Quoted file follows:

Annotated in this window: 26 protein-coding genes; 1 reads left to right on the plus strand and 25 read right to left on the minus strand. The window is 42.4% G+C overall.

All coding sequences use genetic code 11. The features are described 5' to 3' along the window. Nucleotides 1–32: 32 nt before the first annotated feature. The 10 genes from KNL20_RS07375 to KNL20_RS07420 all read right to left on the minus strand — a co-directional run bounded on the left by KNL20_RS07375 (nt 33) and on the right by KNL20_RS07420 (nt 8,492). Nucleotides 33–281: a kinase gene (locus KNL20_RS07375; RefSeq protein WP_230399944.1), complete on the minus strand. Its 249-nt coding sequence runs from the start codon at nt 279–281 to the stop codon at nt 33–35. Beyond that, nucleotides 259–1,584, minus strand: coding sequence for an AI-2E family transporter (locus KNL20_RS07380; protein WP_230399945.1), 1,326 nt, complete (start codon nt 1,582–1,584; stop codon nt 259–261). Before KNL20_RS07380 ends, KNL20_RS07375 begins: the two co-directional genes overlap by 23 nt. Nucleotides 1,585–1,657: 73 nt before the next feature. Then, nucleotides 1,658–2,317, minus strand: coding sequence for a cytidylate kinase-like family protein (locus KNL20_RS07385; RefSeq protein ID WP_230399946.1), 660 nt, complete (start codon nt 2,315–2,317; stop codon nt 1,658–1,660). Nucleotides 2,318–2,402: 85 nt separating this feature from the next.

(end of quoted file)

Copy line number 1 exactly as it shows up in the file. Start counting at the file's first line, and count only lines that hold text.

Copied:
Annotated in this window: 26 protein-coding genes; 1 reads left to right on the plus strand and 25 read right to left on the minus strand. The window is 42.4% G+C overall.